The richest countries in sub-Saharan Africa at the bottom of the NTD League Table

League Table
League Table

5 of the 10 countries at the bottom of the NTD Index are in the top 10 sub Saharan Africa GDP per capita

Today, Uniting to Combat NTDs publishes an Africa league table showing how countries on the African continent are progressing in the fight against neglected tropical diseases (NTDs) as part of the African Leaders’ Malaria Alliance (ALMA) forum.

According to the new Africa NTD league table, several countries in sub-Saharan Africa that are in the top ten for gross domestic product (GDP) per capita are the bottom countries on the NTD index score. By comparison, countries with modest or low GPDs like Chad, Burkina Faso, and Burundi are top of the leaderboard in the fight against NTDs.

Overall, the latest NTD league table shows positive progress on beating NTDs in Africa. Compared to 2015, fewer people require treatment for at least one NTD. Simultaneously, the number of people receiving preventive treatments for at least one NTD is going up. Countries are achieving elimination goals too, with Malawi joining Togo as the second country in sub-Saharan Africa to successfully eliminate lymphatic filariasis as a public health problem.

From the 2019 NTD Index, the latest available, the top five countries in the NTD league table are:

1 – Burundi (up from 33rd in 2018);

2 – Malawi (up from 31st in 2018);

3 – Liberia (up from 8th in 2018);

4 – Burkina Faso (down from 2nd in 2018); and

5 – Rwanda (up from 6th in 2018).

Thoko Pooley, Executive Director of Uniting to Combat NTDs, said: “Every year the NTD league table enables us to take a deep look at where we are seeing progress towards beating NTDs and where that progress has slowed. It is striking to see that when it comes to fighting neglected tropical diseases, wealthier nations are amongst the poorest performers. Hopefully this league table will spur countries with the means into action to change the lives of their poorest citizens by ending these diseases of poverty. There is simply no excuse.”

Despite the positive trend, progress across Africa is not happening quickly enough to reach the Sustainable Development Goal target of a 90% reduction in the number of people requiring an NTD intervention by 2030.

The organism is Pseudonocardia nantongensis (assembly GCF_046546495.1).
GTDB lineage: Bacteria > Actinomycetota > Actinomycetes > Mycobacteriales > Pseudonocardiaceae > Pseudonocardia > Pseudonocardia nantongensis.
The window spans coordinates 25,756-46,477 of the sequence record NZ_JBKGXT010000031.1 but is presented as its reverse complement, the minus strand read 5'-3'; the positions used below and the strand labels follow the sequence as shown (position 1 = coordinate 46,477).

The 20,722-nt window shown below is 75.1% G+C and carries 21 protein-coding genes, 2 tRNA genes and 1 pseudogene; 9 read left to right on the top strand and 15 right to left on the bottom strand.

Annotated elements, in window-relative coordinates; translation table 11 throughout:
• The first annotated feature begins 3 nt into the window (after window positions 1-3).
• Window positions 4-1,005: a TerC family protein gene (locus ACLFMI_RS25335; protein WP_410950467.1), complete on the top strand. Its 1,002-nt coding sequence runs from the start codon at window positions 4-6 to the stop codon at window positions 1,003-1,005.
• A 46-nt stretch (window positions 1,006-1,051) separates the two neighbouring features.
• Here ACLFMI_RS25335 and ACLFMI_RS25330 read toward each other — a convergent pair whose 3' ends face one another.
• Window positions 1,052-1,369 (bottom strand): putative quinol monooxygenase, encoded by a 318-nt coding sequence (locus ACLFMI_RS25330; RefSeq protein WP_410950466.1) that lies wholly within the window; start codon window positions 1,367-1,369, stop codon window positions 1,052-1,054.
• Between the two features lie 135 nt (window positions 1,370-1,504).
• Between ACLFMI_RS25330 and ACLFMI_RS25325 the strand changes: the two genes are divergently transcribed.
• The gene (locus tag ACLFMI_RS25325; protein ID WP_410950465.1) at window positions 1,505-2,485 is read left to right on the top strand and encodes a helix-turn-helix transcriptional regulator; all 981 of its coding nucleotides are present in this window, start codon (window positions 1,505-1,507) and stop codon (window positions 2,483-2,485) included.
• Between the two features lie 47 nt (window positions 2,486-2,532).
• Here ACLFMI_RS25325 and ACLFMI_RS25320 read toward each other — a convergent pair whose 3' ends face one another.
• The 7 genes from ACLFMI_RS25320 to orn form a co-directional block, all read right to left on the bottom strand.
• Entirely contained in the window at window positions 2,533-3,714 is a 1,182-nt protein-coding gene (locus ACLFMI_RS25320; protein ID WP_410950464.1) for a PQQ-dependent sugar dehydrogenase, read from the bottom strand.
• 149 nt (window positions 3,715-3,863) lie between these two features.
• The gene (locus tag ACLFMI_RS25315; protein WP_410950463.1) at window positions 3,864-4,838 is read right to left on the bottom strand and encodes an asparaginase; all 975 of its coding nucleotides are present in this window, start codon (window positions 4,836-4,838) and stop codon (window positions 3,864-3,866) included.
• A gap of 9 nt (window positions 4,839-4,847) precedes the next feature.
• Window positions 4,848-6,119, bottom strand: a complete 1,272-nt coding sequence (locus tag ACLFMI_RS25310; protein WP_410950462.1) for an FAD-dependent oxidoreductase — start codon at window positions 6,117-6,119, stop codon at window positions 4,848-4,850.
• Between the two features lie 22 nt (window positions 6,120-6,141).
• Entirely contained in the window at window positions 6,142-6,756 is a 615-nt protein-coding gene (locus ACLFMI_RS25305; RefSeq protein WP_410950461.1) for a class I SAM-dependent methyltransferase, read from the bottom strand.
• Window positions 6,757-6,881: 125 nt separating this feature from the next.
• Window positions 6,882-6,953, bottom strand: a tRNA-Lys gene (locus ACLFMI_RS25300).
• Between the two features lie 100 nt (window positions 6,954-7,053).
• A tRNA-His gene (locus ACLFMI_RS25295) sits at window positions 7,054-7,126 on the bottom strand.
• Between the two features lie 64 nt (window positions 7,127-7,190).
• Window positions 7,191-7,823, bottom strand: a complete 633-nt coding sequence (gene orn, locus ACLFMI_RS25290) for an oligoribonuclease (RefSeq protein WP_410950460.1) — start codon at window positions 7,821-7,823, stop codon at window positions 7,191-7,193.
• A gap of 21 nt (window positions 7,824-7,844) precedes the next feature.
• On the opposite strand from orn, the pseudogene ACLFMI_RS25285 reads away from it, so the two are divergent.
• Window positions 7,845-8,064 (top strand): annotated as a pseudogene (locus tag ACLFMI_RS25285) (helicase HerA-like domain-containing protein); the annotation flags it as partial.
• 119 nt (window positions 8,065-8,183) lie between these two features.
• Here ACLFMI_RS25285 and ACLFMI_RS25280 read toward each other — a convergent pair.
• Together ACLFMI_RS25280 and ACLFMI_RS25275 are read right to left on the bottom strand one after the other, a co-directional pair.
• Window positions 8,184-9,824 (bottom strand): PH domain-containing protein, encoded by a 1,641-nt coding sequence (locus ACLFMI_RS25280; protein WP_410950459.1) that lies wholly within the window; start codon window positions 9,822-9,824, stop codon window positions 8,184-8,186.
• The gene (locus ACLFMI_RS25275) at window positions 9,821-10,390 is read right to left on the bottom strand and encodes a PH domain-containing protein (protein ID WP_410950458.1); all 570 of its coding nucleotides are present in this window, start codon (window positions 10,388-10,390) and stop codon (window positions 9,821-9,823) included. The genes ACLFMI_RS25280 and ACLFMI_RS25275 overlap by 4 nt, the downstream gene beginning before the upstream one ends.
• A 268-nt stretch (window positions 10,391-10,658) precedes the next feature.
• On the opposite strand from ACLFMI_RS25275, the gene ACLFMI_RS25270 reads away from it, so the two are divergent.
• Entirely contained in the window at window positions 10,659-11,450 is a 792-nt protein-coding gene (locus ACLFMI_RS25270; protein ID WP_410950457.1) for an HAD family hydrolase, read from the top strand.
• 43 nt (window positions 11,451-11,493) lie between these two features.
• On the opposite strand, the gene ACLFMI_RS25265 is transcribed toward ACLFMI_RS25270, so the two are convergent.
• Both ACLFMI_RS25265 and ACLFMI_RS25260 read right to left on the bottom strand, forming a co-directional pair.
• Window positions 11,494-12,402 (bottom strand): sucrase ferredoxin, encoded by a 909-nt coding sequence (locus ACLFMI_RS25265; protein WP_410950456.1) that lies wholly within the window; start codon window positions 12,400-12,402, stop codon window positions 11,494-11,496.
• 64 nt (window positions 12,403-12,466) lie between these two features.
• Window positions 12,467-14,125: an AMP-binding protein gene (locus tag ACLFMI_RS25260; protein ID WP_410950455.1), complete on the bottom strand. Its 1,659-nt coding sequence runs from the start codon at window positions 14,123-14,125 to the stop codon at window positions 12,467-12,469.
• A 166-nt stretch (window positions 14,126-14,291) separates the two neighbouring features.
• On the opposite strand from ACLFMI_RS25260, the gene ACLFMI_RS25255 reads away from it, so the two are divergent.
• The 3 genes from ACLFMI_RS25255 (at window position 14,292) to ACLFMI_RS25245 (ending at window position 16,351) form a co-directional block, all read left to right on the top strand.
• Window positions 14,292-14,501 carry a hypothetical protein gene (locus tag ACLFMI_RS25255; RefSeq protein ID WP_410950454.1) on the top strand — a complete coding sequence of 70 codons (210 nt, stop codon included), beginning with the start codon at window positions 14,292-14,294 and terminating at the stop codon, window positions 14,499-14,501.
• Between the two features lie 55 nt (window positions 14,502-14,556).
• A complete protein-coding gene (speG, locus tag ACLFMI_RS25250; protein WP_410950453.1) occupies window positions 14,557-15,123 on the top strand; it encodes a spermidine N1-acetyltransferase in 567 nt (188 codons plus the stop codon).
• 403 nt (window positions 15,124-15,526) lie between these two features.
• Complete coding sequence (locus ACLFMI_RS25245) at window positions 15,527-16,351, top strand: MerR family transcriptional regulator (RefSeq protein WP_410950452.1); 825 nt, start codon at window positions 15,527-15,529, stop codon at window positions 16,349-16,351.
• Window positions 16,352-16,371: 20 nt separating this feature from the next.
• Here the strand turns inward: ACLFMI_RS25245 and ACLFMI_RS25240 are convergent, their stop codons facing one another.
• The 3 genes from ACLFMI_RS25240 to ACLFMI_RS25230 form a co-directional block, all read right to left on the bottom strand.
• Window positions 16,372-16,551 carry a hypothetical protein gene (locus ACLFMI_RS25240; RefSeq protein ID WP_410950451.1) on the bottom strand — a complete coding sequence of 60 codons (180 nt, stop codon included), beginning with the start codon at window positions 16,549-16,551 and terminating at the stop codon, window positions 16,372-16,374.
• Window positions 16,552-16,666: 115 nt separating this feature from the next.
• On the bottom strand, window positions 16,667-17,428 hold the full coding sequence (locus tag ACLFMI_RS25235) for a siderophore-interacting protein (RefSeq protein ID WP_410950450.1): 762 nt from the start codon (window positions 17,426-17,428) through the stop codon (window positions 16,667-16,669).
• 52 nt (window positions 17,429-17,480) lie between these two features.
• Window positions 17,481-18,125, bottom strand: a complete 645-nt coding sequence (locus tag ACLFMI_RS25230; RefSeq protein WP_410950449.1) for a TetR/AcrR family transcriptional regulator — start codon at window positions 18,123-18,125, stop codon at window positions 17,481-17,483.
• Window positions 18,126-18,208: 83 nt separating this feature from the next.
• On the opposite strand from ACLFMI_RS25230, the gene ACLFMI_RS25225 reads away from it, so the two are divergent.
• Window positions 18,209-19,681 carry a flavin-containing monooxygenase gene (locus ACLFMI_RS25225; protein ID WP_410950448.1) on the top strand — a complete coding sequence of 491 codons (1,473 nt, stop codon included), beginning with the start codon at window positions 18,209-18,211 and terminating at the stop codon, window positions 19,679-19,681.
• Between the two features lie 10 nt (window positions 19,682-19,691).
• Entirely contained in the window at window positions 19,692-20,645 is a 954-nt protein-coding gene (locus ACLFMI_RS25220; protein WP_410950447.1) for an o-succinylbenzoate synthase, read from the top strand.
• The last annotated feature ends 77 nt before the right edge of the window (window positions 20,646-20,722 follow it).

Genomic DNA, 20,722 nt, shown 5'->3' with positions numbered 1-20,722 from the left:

The provision of treatment has not been consistent from year to year. The peak seen in 2017 has not been repeated. Far too many NTD programmes rely on donor funding, most of which is programmed on a 12 month cycle, with no guaranteed multi-year funding.

The donation of drugs has been positive and significant, but recently there has been a huge impact on donated medicines, some of which have been expiring in a number of countries before they can reach the targeted populations due to a lack of resources to distribute them. As the latest NTD league table suggests, it is the wealthier countries in Africa that could help to speed progress up and inject the necessary domestic resources that are needed.

Investing in neglected tropical diseases is not just the right thing to do, it is also a smart investment. According to a study by The World Bank Group (1), investing in NTD interventions helps countries to avoid out of pocket health expenditures and lost productivity, which has the potential to exceed costs of hundreds of millions of dollars. The net benefit for each individual affected by NTDs is US$25 for every one dollar invested by public and philanthropic funders – a 30% annualised rate of return.

Research has shown that interventions to end NTDs are affordable for the governments of most NTD-endemic countries, particularly because investments are often offset by generous drug donations. These interventions cost less than 0.1% of domestic health spending.

Pooley adds: “2021 marks a crucial moment for the fight against NTDs with the recent launch of the World Health Organization’s new NTD Roadmap. Whilst it is likely that we will see disruptions in treatments across Africa due to COVID-19 in the 2020 NTD league table, many NTD programs adapted quickly to respond to the pandemic, enabling life-changing and life-saving interventions to continue.”

“What the world has achieved in its collective efforts to combat COVID-19 has been encouraging and it is crucial that afterwards we extend that energy and resources to deliver real change for the 1.7 billion people affected by neglected tropical diseases.”

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